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Emil Jannings
Jannings circa 1926
Theodor Friedrich Emil Janenz

(1884-07-23)23 July 1884
Rorschach, Switzerland
Died2 January 1950(1950-01-02) (aged 65)
Years active1914–1945
  • Lucy Höfling[1] (divorced 1919)
(m. 1919; div. 1921)

(m. 1921; div. 1921)
(m. 1923)

Emil Jannings (born Theodor Friedrich Emil Janenz, 23 July 1884 – 2 January 1950) was a Swiss-born German actor who was popular in Hollywood in the 1920s. He was the first recipient of the Academy Award for Best Actor for his roles in The Last Command and The Way of All Flesh. As of 2024, Jannings is the only German ever to have won the category.

Jannings is best known for his collaborations with F. W. Murnau and Josef von Sternberg, including the 1930 film The Blue Angel (Der blaue Engel), with Marlene Dietrich. The Blue Angel was meant as a vehicle for Jannings to score a place for himself in the new medium of sound film, but Dietrich stole the show. Jannings later starred in a number of Nazi propaganda films, which made him unemployable as an actor after the defeat of Nazi Germany.

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Childhood and youth

Jannings was born in Rorschach, Switzerland, the son of Emil Janenz, an American businessman from St. Louis, and his wife Margarethe (née Schwabe), originally from Germany.[2][3] Jannings held German citizenship; while he was still young the family moved to Leipzig in the German Empire and further to Görlitz after the early death of his father.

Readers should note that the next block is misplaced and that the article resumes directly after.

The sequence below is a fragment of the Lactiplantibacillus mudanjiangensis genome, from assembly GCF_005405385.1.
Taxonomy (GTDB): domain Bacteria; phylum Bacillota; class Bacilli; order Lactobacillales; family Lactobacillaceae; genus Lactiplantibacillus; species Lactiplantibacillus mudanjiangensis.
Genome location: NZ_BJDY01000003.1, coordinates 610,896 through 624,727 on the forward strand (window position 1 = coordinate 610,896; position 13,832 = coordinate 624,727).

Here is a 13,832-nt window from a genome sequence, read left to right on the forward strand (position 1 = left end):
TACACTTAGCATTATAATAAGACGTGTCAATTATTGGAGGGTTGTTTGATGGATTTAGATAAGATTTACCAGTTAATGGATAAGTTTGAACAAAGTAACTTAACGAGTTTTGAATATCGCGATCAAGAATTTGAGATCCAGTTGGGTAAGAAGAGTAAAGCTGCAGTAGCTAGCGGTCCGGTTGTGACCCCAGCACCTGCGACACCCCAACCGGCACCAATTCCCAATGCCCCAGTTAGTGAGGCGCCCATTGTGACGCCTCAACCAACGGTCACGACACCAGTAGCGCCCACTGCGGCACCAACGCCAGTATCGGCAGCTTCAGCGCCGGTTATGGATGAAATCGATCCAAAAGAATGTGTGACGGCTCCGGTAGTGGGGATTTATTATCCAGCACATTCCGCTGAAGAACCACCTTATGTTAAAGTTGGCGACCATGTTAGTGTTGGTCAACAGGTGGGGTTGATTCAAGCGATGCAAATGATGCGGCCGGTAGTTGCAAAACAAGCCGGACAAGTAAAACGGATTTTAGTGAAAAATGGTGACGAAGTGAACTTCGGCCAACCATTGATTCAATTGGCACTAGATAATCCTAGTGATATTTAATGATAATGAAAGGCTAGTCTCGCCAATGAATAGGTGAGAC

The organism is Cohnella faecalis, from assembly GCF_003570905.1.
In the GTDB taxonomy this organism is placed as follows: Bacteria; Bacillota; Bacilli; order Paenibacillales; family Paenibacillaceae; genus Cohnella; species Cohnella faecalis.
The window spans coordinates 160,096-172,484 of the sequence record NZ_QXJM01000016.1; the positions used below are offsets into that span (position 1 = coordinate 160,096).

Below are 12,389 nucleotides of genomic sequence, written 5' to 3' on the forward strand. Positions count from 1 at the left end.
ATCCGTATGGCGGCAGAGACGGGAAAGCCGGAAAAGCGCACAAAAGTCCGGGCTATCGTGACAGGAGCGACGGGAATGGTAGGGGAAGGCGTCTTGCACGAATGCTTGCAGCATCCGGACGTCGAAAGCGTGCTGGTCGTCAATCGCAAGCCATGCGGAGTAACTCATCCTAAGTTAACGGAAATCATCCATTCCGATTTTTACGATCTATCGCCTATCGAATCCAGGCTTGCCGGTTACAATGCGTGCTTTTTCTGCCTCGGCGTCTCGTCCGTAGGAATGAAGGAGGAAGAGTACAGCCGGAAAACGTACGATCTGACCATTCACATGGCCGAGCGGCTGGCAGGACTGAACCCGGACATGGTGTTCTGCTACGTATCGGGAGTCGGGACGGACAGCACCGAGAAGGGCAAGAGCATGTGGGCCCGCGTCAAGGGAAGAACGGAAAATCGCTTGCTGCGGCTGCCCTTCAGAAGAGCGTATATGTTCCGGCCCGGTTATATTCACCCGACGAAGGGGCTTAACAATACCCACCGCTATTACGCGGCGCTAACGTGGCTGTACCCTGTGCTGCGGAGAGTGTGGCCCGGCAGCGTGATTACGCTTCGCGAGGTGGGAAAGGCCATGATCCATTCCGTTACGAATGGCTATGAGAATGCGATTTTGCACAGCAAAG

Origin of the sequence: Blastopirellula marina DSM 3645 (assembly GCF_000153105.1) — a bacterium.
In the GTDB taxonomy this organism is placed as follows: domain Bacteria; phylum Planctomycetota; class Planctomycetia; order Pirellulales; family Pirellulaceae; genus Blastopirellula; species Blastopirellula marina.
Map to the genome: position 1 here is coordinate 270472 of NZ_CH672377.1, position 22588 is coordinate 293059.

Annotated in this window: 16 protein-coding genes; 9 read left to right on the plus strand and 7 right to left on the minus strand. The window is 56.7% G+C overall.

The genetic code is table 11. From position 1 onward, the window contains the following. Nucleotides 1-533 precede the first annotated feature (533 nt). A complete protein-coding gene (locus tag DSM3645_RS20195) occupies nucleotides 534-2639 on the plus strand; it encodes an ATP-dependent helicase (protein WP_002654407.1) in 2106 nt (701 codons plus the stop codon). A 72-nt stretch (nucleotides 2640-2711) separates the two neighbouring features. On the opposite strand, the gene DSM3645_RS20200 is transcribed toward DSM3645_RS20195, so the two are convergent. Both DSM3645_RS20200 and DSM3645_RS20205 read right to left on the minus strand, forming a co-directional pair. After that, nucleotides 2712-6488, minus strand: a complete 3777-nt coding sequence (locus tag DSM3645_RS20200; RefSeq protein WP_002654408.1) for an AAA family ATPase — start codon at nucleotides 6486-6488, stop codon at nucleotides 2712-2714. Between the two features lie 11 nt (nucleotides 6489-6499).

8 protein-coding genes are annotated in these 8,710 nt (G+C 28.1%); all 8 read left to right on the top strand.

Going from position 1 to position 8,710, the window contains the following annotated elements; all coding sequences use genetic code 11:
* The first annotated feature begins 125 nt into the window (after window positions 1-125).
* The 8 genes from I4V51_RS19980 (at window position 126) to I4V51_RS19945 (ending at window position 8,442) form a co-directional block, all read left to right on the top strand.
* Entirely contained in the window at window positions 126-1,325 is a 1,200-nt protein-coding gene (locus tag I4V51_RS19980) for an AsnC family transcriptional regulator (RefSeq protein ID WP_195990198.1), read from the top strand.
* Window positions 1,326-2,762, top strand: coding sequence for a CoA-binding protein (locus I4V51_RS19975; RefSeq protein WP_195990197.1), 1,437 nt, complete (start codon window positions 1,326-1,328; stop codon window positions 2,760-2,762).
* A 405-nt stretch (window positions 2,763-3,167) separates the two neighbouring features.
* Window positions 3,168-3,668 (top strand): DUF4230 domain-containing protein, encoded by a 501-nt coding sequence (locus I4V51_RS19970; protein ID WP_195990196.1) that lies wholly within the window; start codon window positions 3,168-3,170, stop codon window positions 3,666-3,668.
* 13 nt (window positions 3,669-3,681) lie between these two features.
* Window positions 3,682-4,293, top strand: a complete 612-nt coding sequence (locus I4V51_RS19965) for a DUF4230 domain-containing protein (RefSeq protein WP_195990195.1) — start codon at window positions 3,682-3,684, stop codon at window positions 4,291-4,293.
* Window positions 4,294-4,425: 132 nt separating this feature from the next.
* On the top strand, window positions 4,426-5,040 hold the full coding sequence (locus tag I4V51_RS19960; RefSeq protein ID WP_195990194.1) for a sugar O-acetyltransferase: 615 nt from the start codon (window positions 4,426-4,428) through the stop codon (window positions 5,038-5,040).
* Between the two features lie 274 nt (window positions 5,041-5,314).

Jannings ran away from school and went to sea. When he returned to Görlitz, his mother finally allowed him to begin a traineeship at the town state theatre, where he started his stage career. From 1901 onwards he worked with several theatre companies in Bremen, Nuremberg, Leipzig, Königsberg, and Glogau before joining the Deutsches Theater ensemble under director Max Reinhardt in Berlin.[4] Permanently employed since 1915, Jannings met with playwright Karl Vollmöller, fellow actor Ernst Lubitsch, and photographer Frieda Riess. After World War I all were at the heart of Weimar Culture in 1920s Berlin. Jannings made his breakthrough in 1918 with his role as Judge Adam in Kleist's Broken Jug at the Schauspielhaus.


Jannings as Kreon in Hasenclever's Antigone, Großes Schauspielhaus, 1920

Jannings was a theater actor who went into films, though he remained dissatisfied with the limited expressive possibilities in the silent era. Having signed a contract with the UFA production company, he starred in Die Augen der Mumie Ma (The Eyes of the Mummy, 1918) and Madame DuBarry (1919), both with Pola Negri in the main female part. He also performed in the 1922 film version of Othello and in F. W. Murnau's 1924 film The Last Laugh (Der Letzte Mann), as a proud but aged hotel doorman who is demoted to a restroom attendant. Jannings worked with Murnau on two other films; playing the title character in Tartuffe (Herr Tartüff, 1925), and as Mephistopheles in Faust (1926).

United States

His increasing popularity enabled Jannings to sign an agreement with Paramount Pictures and eventually follow his acting colleagues Lubitsch and Negri to Hollywood. He started his career in 1927 with The Way of All Flesh directed by Victor Fleming (now lost) and in the following year performed in Josef von Sternberg's The Last Command. In 1929, Jannings won the first Best Actor Oscar for his work in both films. He and Sternberg also cooperated in Street of Sin (1928), though they actually differed about Jannings' acting in front of the camera.